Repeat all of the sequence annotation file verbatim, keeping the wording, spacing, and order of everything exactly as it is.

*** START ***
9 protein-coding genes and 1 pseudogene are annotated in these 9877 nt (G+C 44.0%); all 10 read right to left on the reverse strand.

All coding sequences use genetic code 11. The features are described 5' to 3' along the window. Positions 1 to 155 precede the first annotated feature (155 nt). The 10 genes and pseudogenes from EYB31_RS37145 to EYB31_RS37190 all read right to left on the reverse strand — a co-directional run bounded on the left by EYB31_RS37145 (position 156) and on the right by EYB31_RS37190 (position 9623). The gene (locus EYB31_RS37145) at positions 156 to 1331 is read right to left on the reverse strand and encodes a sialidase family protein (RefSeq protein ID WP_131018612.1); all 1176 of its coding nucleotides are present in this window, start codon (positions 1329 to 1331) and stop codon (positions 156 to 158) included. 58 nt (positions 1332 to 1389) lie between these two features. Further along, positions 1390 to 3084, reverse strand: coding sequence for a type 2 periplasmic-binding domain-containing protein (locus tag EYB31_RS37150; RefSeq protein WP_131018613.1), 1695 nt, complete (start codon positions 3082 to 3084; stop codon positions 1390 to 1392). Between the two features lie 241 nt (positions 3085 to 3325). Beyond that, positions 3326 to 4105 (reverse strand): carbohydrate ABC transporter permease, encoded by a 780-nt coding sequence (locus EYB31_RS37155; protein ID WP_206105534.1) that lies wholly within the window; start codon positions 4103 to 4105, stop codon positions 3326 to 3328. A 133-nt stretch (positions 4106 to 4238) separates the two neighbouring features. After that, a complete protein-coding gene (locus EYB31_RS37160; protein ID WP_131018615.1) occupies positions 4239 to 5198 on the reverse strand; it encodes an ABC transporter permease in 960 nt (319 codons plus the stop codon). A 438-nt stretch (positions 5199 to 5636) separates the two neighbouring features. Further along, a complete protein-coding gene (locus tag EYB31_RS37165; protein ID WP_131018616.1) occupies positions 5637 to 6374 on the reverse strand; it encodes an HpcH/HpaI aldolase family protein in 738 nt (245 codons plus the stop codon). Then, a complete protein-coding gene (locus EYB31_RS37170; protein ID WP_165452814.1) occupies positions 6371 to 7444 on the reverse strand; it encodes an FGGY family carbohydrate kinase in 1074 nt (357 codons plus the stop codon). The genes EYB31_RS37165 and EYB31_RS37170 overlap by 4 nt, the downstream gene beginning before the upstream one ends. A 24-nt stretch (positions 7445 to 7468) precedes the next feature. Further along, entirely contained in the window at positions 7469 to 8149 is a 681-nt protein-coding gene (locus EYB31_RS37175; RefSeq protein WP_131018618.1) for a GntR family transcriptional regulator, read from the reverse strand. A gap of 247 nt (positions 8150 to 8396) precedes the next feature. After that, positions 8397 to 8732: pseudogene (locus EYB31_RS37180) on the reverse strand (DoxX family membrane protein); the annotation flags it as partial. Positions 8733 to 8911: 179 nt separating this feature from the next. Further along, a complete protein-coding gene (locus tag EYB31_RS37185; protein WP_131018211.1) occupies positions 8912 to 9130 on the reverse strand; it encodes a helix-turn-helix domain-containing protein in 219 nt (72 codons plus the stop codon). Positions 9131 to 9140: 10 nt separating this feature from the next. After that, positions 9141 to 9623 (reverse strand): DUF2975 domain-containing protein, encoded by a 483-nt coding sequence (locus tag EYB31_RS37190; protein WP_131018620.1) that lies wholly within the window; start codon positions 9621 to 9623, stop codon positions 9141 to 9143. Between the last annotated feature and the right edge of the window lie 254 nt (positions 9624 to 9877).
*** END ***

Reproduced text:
9 protein-coding genes and 1 pseudogene are annotated in these 9877 nt (G+C 44.0%); all 10 read right to left on the reverse strand.

All coding sequences use genetic code 11. The features are described 5' to 3' along the window. Positions 1 to 155 precede the first annotated feature (155 nt). The 10 genes and pseudogenes from EYB31_RS37145 to EYB31_RS37190 all read right to left on the reverse strand — a co-directional run bounded on the left by EYB31_RS37145 (position 156) and on the right by EYB31_RS37190 (position 9623). The gene (locus EYB31_RS37145) at positions 156 to 1331 is read right to left on the reverse strand and encodes a sialidase family protein (RefSeq protein ID WP_131018612.1); all 1176 of its coding nucleotides are present in this window, start codon (positions 1329 to 1331) and stop codon (positions 156 to 158) included. 58 nt (positions 1332 to 1389) lie between these two features. Further along, positions 1390 to 3084, reverse strand: coding sequence for a type 2 periplasmic-binding domain-containing protein (locus tag EYB31_RS37150; RefSeq protein WP_131018613.1), 1695 nt, complete (start codon positions 3082 to 3084; stop codon positions 1390 to 1392). Between the two features lie 241 nt (positions 3085 to 3325). Beyond that, positions 3326 to 4105 (reverse strand): carbohydrate ABC transporter permease, encoded by a 780-nt coding sequence (locus EYB31_RS37155; protein ID WP_206105534.1) that lies wholly within the window; start codon positions 4103 to 4105, stop codon positions 3326 to 3328. A 133-nt stretch (positions 4106 to 4238) separates the two neighbouring features. After that, a complete protein-coding gene (locus EYB31_RS37160; protein ID WP_131018615.1) occupies positions 4239 to 5198 on the reverse strand; it encodes an ABC transporter permease in 960 nt (319 codons plus the stop codon). A 438-nt stretch (positions 5199 to 5636) separates the two neighbouring features. Further along, a complete protein-coding gene (locus tag EYB31_RS37165; protein ID WP_131018616.1) occupies positions 5637 to 6374 on the reverse strand; it encodes an HpcH/HpaI aldolase family protein in 738 nt (245 codons plus the stop codon). Then, a complete protein-coding gene (locus EYB31_RS37170; protein ID WP_165452814.1) occupies positions 6371 to 7444 on the reverse strand; it encodes an FGGY family carbohydrate kinase in 1074 nt (357 codons plus the stop codon). The genes EYB31_RS37165 and EYB31_RS37170 overlap by 4 nt, the downstream gene beginning before the upstream one ends. A 24-nt stretch (positions 7445 to 7468) precedes the next feature. Further along, entirely contained in the window at positions 7469 to 8149 is a 681-nt protein-coding gene (locus EYB31_RS37175; RefSeq protein WP_131018618.1) for a GntR family transcriptional regulator, read from the reverse strand. A gap of 247 nt (positions 8150 to 8396) precedes the next feature. After that, positions 8397 to 8732: pseudogene (locus EYB31_RS37180) on the reverse strand (DoxX family membrane protein); the annotation flags it as partial. Positions 8733 to 8911: 179 nt separating this feature from the next. Further along, a complete protein-coding gene (locus tag EYB31_RS37185; protein WP_131018211.1) occupies positions 8912 to 9130 on the reverse strand; it encodes a helix-turn-helix domain-containing protein in 219 nt (72 codons plus the stop codon). Positions 9131 to 9140: 10 nt separating this feature from the next. After that, positions 9141 to 9623 (reverse strand): DUF2975 domain-containing protein, encoded by a 483-nt coding sequence (locus tag EYB31_RS37190; protein WP_131018620.1) that lies wholly within the window; start codon positions 9621 to 9623, stop codon positions 9141 to 9143. Between the last annotated feature and the right edge of the window lie 254 nt (positions 9624 to 9877).